August 29, 2018 / 8:36 AM / 3 months ago

Rouble dips as emerging market jitters outweigh Putin's pension move

MOSCOW (Reuters) - The rouble eased on Wednesday alongside other emerging market currencies after ratings agency Moody’s sounded more alarm about the Turkish banking sector, outweighing the positive impact of Russian president Vladimir Putin’s pension reform.

FILE PHOTO: A cashier holds new 200 rouble banknotes in a bank in Moscow, Russia November 21, 2017. REUTERS/Maxim Shemetov

Putin said he has decided to dilute unpopular draft legislation to reform the pension system which has hurt his popularity, but said serious demographic challenges meant some kind of reform was necessary.

By 1215 GMT, the rouble was down 0.3 percent to 68.07 against the dollar RUBUTSTN=MCX, having risen to 67.7 during Putin’s speech. Last week it hit 69.01, its lowest since April 2016.

“Investors estimated the softening of the pension reform as a reduction of domestic political risks,” said Kirill Tremasov, the former head of the economy ministry’s macroeconomic forecasting department and now head of research at Loko-Invest.

Against the euro, the rouble fell lost 0.06 percent to 79.40 EURRUBTN=MCX, remaining under pressure even though the central bank halted its daily purchasing of foreign currency last week.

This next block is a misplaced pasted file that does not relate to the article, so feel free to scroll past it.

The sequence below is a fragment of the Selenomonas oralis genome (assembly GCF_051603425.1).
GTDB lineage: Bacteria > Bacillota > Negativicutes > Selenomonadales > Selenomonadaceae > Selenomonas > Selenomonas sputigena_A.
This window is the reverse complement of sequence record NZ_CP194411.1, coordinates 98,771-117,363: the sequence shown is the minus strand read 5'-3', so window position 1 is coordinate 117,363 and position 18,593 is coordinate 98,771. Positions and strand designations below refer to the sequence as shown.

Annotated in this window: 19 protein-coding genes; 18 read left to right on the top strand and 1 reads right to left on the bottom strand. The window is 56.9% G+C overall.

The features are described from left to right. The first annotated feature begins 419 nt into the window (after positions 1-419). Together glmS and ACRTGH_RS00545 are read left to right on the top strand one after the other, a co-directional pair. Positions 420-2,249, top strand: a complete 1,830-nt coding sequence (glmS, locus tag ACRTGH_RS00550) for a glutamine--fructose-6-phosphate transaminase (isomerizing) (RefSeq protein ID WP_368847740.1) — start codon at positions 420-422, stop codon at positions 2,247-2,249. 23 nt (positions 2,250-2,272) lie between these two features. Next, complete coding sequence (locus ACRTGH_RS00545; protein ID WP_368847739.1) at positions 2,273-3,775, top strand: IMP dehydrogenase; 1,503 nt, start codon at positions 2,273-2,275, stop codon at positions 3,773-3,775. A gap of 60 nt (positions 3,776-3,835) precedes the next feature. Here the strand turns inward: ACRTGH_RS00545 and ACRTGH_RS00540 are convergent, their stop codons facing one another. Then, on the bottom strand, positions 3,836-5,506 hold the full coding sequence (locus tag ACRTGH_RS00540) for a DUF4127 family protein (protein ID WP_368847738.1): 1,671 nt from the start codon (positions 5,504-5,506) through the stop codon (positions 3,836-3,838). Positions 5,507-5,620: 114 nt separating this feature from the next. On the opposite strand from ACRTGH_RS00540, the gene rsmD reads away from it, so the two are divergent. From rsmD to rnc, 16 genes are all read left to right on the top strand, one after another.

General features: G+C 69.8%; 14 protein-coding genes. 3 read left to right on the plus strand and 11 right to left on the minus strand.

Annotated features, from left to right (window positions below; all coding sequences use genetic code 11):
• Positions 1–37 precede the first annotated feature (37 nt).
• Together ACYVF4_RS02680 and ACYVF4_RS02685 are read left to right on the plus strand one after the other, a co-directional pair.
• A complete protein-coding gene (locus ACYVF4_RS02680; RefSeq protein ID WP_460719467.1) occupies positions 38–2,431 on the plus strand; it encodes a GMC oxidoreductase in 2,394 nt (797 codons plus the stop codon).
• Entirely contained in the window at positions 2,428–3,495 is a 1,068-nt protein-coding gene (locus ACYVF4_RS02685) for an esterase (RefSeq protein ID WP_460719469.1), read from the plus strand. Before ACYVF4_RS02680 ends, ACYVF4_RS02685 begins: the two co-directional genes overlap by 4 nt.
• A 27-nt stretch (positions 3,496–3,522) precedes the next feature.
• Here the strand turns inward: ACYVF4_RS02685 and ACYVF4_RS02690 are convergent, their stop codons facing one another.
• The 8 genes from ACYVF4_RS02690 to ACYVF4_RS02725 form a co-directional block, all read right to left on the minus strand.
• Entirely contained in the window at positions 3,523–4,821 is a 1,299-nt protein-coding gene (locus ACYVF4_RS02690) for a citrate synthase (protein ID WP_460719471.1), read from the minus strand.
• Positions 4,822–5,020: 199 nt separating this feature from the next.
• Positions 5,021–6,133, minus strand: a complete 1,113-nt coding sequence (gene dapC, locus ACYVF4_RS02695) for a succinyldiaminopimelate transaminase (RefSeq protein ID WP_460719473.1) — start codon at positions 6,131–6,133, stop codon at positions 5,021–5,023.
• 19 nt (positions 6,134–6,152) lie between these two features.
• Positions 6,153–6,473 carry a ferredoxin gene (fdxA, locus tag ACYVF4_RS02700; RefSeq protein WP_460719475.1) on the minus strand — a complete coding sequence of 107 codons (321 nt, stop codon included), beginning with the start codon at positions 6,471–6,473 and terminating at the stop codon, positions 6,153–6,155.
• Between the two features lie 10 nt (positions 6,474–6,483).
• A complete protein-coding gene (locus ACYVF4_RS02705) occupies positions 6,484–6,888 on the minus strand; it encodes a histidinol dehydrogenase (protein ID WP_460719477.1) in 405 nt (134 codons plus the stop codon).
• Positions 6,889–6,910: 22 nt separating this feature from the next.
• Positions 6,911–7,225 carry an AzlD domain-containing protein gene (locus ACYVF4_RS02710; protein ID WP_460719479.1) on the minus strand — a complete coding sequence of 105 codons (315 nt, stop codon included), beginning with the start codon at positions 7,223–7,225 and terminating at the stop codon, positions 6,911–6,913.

Analysts at Rosbank, a subsidiary of Societe Generale, said in a note that market players were buying dollars whenever there was no specific and important news to dictate otherwise.

Geopolitical concerns were a persistent pressure and the rouble was suffering from mounting global risk aversion, analysts said.

U.S. sanctions against Russia, tied to a nerve agent attack in Britain, came into effect on Monday and a second batch of penalties could be imposed after 90 days.

The rouble has also now lost support from month-end tax payments, and the foreign currency sales by exporters is seen running out of steam, VTB Capital analysts said.

Exporters usually convert their foreign currency revenues in order to meet local tax duties that fall in the second half of every month.

However, the rouble did glean some support from higher oil prices, and Russian stock indexes rose.

Brent crude oil LCOc1, a global benchmark for Russia’s main export, was up 0.59 percent at $76.40 a barrel.

The dollar-denominated RTS index .IRTS was up 0.26 percent to 1,081.05 points. The rouble-based MOEX Russian index .IMOEX was 0.87 percent higher at 2,336.45 points, after hitting its highest level since July 16 at 2,239.72.

“Probably, the general undervaluation of our market on the back of a record high oil price in roubles supports a stable demand for Russian shares from many investors,” BCS brokerage analysts wrote in a note.

For Russian equities guide see <RU/EQUITY>

For Russian treasury bonds see <0#RUTSY=MM>

Reporting by Polina Nikolskaya; Editing by Louise Ireland

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